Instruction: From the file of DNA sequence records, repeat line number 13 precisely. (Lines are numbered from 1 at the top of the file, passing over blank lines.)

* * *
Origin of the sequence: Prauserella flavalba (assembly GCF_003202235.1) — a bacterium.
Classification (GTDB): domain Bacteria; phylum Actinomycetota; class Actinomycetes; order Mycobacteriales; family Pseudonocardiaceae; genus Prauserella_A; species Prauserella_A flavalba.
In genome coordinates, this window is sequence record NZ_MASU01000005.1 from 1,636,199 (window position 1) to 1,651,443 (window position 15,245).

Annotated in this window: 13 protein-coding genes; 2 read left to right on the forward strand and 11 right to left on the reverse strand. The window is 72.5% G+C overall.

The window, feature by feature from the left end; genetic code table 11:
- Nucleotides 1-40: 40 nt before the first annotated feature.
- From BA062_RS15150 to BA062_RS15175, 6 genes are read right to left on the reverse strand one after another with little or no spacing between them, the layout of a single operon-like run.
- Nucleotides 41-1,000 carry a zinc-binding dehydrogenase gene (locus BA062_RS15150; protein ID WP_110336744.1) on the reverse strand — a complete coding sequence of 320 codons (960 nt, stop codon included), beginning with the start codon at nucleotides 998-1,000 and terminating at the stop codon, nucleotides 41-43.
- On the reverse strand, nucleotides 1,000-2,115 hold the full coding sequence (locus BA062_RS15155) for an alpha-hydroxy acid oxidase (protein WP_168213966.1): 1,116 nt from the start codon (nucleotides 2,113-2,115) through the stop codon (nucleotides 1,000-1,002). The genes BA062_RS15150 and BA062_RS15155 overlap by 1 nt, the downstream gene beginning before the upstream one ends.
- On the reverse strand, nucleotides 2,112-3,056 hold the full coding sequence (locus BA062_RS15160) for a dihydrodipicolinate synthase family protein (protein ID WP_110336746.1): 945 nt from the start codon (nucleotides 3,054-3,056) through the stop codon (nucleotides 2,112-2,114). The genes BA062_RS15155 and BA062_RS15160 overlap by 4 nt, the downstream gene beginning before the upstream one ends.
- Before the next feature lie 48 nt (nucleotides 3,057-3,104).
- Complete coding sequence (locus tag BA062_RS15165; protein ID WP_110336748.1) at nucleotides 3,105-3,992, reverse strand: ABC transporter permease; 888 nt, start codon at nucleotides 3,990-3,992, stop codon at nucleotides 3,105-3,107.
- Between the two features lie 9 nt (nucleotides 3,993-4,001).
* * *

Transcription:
- Between the two features lie 9 nt (nucleotides 3,993-4,001).